After more than a year of inactivity, mixed-use construction is finally returning to City West.  In the shadow of Good Samaritan Hospital, two developers are now in the midst of site preparation for a pair of residential complexes that will infuse the Westlake neighborhood with more than 800 new market rate apartment units.

On a 4.1 acre property immediately northeast of the hospital, the Vancouver-based Holland Partner Group recently commenced work on a long delayed $125 million mixed-use development.  Known as the Bixel and Lucas project, plans call for a low-rise development with 648 residential units and 40,000 square feet of ground floor commercial space.  According designs drawn up in 2011, the project will consist of two phases, the first of which entails the conversion of a vacant eight-story office building at 1136 W. 6th Street into 42 apartments.  The second stage, which consists of approximately 600 residential units, calls for the construction of a new, six-story building that would occupy most of the project site.  Residential amenities would include a landscaped interior courtyard, recreation room, dog run, and parking accommodations for 762 vehicles.  As part of a density bonus granted by the city, Bixel and Lucas shall reserve 30 of its residential units very low income households.  The almost 925,000 square foot development comes on the heels of 1111 Wilshire, a significantly smaller building opened by HPG in early 2013.  Bixel and Lucas, like 1111 Wilshire, features a colorful facade designed by Nadel Architects.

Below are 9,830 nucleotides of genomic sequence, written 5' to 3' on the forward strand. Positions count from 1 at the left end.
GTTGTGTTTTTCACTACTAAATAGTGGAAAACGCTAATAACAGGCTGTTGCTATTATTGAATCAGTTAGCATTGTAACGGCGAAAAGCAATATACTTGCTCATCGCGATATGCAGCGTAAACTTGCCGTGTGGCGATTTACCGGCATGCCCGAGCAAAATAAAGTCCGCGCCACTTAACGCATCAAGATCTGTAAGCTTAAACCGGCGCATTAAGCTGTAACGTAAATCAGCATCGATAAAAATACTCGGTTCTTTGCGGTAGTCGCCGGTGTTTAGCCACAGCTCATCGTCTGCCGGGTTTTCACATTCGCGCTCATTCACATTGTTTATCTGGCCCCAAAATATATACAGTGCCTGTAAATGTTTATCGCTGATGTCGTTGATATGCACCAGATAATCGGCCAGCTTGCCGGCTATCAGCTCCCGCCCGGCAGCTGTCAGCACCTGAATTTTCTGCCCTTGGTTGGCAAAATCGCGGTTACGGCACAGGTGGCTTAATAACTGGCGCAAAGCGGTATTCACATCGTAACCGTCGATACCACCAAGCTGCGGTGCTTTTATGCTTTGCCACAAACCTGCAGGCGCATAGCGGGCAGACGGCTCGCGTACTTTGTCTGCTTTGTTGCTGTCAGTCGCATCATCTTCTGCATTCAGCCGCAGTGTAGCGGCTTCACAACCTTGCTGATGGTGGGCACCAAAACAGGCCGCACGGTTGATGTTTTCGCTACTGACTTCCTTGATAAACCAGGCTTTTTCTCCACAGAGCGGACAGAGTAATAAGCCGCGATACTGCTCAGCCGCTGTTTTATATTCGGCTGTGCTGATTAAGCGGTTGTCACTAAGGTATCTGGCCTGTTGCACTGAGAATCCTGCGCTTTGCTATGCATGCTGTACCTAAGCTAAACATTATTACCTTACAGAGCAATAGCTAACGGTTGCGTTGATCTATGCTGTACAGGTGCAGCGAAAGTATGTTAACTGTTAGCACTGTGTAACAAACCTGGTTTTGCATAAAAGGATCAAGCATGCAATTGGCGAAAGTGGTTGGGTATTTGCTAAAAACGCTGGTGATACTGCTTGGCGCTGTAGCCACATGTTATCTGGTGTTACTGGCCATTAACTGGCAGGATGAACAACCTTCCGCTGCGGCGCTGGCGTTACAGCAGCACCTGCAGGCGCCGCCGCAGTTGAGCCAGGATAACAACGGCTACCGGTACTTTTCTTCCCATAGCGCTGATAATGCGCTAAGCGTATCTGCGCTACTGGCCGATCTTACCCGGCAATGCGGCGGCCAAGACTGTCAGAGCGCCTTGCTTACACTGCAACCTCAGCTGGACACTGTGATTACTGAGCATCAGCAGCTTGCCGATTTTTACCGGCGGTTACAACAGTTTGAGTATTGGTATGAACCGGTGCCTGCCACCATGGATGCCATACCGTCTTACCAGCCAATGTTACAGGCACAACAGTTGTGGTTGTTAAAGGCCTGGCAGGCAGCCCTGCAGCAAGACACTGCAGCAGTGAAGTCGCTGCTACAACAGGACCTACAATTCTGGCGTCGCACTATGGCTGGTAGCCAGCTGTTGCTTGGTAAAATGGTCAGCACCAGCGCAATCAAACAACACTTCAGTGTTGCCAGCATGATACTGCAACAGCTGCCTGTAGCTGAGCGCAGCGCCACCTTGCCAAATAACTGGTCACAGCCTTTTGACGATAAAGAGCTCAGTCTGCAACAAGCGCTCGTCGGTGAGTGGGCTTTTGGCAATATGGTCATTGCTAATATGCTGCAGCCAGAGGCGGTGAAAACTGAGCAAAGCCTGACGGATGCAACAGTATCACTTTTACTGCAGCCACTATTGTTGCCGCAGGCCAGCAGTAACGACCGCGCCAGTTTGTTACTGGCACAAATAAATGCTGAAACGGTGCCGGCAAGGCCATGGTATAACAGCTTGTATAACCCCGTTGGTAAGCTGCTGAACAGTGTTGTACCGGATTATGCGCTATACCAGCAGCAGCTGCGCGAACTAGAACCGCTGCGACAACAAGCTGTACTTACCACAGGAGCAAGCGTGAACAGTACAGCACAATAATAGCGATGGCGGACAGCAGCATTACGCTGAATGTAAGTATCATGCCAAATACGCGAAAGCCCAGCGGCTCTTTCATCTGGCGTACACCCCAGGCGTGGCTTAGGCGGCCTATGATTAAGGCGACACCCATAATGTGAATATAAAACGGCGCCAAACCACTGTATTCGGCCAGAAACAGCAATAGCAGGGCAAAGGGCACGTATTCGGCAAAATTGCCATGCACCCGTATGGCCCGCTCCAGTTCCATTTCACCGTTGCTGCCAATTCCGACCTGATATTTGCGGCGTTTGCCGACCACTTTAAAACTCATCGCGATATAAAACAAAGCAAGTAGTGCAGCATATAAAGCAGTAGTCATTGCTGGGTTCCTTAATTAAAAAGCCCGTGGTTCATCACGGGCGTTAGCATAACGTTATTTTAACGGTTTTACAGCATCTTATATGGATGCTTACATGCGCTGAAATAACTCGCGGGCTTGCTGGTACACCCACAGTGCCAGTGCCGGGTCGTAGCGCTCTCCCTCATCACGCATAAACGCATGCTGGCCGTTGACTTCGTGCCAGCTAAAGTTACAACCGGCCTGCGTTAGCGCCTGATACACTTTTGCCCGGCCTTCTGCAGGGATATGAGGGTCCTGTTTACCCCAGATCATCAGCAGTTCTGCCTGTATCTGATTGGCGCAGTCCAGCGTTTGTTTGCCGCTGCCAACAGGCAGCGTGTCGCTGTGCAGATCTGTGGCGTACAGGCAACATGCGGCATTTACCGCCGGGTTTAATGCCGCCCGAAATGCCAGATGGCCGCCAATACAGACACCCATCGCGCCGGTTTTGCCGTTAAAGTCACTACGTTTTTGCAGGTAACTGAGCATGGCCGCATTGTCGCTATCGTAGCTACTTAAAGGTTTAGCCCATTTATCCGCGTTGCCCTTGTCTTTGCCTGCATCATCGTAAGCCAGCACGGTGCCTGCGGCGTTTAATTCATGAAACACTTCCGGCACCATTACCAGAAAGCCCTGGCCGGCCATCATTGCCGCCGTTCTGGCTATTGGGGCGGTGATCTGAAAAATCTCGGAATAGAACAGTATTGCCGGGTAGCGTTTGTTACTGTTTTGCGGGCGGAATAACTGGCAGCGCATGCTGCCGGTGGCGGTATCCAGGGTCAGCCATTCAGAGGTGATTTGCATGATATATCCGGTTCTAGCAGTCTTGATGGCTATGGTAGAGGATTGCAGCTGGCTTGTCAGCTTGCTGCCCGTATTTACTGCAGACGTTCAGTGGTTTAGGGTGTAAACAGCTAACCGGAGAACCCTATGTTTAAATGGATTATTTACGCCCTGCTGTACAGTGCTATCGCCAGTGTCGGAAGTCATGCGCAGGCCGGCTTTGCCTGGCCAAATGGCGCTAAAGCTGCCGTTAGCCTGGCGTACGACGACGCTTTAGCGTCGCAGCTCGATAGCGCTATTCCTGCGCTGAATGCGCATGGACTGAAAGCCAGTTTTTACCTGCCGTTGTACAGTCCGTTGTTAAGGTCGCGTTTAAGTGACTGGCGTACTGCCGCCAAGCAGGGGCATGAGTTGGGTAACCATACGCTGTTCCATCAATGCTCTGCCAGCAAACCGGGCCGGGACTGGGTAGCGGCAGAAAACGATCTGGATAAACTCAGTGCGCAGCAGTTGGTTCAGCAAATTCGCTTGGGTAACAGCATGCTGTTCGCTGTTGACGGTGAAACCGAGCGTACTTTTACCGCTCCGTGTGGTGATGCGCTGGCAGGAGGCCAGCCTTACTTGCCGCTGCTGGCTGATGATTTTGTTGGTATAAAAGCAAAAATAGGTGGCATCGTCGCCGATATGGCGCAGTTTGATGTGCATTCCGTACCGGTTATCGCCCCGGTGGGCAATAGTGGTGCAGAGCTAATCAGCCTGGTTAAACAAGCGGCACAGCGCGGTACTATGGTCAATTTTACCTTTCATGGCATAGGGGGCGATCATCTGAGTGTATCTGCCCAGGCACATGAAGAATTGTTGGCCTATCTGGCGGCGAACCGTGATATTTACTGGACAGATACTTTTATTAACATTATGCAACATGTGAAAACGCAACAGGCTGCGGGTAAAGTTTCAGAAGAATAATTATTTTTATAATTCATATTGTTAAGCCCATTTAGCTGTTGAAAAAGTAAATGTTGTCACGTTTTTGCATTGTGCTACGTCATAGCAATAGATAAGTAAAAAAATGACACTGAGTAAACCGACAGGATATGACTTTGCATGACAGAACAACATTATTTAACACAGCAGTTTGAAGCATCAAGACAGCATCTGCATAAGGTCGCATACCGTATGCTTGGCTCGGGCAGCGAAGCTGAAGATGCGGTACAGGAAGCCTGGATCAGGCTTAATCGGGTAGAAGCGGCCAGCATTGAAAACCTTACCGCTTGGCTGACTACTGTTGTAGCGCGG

A few blocks southwest, Astani Enterprises recently commenced demolition on the cluster of one-story commercial buildings formerly located at 1501 Wilshire Boulevard.  In their place, the Beverly Hills-based developer intends to construct Valencia, a 218-unit complex designed by Killefer Flammang Architects.  Rising six stories, the building will offer 4,400 square feet of ground floor commercial space, in addition to a 258-car underground parking garage.  Similar to many Downtown projects currently in predevelopment, the project utilized the city's recently instated bicycle parking ordinance to allow for a 10% reduction in total number of vehicular parking stalls required.  Like Bixel and Lucas, stipulations of a density bonus granted by the city also require Valencia to include affordable housing.  In this case, a total of 18 residential units will be reserved for low income households.  The $60 million development is located just one block west of Vero, another residential-retail complex opened by Sonny Astani in 2006.